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'I was declared stateless while in Germany'

By Patrick Beja | Jul 7th 2015 | 2 min read
Former Islamic Party of Kenya leader, Khalid Balala explains a point during an interview at his residential house in Bombolulu, Mombasa county. He is one of the politicians who have been fighting for democracy in the country. 5th July 2015. [Photo/Omondi Onyango/Standard]

Salim Khalid Balala, 58, was a preacher and most vocal figure during the Islamic Party of Kenya (IPK)'s struggle for multiparty democracy in Mombasa in 1991.

This is what he had to say: IPK leaders had five meetings with Forum for Restoration of Democracy (Ford) leadership including Bamahriz in 1991 before we led Mombasa residents into the streets.

There were many cowards but I decided to bell the cat because there is fish in the rough seas. I wanted to motivate Muslims into action because they felt marginalised and the Constitution was not followed.

I led protests outside Mwembe Tayari market and talks in mosques as authorities fought us. Unlike common belief, IPK was not a religious party but was instead formed to fight for democratic space and ensure socio-economic justice.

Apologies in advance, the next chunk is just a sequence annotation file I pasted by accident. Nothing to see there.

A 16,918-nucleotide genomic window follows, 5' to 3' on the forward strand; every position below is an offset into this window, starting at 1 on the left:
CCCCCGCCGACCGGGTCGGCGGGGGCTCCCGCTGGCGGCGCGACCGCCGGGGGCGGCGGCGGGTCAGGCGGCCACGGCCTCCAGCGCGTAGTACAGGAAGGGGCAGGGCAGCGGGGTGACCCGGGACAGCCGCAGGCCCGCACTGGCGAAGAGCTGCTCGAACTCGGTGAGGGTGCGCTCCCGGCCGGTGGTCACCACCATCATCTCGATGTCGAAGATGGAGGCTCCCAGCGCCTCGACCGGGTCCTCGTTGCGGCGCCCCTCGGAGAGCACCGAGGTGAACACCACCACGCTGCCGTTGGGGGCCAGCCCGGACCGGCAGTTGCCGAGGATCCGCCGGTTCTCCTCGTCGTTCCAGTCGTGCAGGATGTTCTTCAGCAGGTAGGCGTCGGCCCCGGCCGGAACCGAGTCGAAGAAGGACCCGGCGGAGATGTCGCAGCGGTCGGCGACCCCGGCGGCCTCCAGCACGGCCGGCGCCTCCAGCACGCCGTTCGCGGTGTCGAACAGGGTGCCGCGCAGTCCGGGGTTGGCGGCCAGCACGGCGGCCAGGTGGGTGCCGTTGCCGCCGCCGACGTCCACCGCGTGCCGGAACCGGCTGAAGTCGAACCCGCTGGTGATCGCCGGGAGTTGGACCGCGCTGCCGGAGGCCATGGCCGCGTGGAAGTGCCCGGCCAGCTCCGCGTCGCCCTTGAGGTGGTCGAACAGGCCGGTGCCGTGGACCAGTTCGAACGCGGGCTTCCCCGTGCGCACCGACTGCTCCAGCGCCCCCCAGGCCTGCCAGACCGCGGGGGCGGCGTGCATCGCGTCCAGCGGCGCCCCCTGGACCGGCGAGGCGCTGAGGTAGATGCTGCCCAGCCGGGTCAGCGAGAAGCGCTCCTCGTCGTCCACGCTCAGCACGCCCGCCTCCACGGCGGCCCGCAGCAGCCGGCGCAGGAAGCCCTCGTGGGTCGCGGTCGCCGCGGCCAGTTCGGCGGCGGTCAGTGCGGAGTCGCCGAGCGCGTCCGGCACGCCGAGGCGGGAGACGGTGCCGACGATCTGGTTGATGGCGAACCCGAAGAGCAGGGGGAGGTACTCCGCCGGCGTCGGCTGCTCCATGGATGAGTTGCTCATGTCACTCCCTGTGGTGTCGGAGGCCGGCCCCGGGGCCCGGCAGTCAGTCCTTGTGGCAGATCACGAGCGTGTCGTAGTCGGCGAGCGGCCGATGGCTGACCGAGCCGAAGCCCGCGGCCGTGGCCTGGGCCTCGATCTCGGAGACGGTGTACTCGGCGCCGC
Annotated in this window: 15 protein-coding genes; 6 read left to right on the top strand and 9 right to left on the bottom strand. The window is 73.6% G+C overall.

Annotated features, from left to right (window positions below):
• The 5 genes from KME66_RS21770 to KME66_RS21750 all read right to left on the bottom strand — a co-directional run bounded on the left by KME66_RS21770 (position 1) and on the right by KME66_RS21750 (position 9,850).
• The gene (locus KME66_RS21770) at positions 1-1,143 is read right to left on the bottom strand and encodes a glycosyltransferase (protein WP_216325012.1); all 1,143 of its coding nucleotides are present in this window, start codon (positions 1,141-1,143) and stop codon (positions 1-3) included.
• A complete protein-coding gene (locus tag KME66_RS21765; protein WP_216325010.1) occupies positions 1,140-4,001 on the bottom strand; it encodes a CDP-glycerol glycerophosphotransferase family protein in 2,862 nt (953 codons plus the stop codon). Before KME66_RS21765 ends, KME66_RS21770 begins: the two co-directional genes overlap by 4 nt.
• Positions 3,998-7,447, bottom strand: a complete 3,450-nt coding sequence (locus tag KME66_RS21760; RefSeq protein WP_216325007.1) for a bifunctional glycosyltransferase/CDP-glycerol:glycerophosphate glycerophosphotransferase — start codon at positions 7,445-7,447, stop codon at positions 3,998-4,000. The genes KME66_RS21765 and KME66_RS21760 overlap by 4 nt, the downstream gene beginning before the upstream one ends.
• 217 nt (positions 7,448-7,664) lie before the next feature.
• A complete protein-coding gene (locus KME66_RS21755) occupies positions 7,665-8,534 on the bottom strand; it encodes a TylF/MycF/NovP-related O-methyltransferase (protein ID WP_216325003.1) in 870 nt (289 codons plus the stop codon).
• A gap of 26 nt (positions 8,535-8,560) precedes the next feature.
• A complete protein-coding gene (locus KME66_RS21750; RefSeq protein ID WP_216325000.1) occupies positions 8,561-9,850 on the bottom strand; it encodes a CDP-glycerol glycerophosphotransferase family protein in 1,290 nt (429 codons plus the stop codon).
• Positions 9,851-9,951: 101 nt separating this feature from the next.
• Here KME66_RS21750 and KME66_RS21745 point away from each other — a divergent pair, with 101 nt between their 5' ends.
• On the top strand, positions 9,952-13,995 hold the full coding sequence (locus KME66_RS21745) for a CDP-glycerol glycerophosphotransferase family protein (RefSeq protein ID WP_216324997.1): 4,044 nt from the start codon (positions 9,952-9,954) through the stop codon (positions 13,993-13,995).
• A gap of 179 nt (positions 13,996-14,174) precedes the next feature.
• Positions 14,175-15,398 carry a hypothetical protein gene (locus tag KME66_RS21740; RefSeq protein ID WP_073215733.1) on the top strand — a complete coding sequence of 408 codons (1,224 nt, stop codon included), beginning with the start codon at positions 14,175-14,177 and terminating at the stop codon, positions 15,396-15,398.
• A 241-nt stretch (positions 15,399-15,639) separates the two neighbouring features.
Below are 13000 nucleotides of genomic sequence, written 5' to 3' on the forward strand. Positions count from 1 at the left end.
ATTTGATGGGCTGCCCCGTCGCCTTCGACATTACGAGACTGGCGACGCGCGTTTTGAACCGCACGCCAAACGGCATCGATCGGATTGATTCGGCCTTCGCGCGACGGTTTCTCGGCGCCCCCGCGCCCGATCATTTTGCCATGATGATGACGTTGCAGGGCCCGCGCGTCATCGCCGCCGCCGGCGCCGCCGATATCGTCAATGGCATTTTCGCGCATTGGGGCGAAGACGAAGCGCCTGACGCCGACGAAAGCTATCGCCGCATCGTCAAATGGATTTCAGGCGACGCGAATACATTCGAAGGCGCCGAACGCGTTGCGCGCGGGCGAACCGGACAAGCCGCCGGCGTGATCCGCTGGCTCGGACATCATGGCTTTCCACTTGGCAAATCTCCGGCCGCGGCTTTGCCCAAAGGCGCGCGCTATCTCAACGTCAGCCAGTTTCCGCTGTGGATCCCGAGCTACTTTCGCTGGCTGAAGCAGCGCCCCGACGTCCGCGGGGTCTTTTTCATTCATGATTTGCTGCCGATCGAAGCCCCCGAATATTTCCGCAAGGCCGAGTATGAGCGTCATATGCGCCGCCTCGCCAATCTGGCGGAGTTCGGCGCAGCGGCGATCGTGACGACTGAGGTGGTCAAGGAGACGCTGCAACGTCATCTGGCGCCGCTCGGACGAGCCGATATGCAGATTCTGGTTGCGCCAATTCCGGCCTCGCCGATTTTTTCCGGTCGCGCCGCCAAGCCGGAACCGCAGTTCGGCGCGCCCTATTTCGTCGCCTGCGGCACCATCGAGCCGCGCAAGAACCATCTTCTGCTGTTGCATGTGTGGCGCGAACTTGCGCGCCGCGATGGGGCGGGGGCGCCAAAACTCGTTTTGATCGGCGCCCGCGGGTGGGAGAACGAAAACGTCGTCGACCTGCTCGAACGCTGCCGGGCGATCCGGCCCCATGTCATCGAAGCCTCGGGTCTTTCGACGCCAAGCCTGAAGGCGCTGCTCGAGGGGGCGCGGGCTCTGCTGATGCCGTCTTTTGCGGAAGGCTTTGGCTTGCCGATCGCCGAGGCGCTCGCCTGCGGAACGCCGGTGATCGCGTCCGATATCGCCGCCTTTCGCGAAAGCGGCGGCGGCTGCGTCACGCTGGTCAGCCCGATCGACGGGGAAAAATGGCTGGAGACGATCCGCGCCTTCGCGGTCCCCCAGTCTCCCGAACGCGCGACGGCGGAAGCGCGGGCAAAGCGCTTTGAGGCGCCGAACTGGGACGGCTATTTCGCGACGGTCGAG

Besides facing treason charges, the worst came when my passport was confiscated at the Kenyan embassy in Germany.

I had gone to London to attend a conference on youth and democracy and later travelled to Germany to meet opposition party leaders. My passport was grabbed from me at the embassy and I was declared stateless in Frankfurt. I got it back after a court battle led by opposition parties.

I stayed in Frankfurt for five years and five months. I am currently in court seeking compensation from the Government. I am living in poverty after my book store in Mombasa collapsed because of the struggle. Kenneth Matiba and Koigi wa Wamwere once visited me in my house in Mombasa. They were among those steadfast in the liberation struggle. I have now joined Mombasa Governor Hassan Joho in a campaign against radicalisation.

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